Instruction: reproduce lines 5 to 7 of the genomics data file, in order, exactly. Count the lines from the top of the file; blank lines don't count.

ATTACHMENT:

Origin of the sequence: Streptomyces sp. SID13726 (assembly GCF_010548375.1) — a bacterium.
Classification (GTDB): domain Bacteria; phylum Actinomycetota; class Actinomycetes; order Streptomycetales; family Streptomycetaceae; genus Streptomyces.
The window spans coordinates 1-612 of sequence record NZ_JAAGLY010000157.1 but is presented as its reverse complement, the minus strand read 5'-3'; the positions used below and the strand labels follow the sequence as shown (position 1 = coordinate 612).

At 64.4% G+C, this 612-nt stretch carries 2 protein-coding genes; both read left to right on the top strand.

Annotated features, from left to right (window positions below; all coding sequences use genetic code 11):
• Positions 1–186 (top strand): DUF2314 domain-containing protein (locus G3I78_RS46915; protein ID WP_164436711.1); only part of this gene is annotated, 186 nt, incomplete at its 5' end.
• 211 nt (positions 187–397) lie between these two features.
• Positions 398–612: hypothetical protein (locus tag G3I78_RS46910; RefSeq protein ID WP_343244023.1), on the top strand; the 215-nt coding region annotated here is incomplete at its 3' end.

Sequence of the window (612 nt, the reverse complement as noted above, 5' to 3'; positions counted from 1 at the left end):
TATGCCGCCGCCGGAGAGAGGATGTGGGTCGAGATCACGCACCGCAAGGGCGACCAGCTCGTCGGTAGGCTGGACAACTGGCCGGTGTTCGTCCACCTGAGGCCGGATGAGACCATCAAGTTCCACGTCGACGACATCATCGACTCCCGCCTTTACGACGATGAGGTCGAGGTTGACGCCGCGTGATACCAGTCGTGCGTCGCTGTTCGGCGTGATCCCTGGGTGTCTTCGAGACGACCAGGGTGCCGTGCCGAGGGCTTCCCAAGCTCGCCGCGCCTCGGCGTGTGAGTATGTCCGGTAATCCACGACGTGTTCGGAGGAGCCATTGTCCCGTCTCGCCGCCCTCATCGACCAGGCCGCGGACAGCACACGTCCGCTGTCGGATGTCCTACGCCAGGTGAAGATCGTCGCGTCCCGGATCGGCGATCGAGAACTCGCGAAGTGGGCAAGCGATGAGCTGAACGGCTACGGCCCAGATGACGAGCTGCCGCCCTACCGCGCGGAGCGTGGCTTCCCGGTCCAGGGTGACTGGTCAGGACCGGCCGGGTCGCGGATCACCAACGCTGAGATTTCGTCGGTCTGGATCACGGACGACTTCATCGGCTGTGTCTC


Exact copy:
Annotated features, from left to right (window positions below; all coding sequences use genetic code 11):
• Positions 1–186 (top strand): DUF2314 domain-containing protein (locus G3I78_RS46915; protein ID WP_164436711.1); only part of this gene is annotated, 186 nt, incomplete at its 5' end.
• 211 nt (positions 187–397) lie between these two features.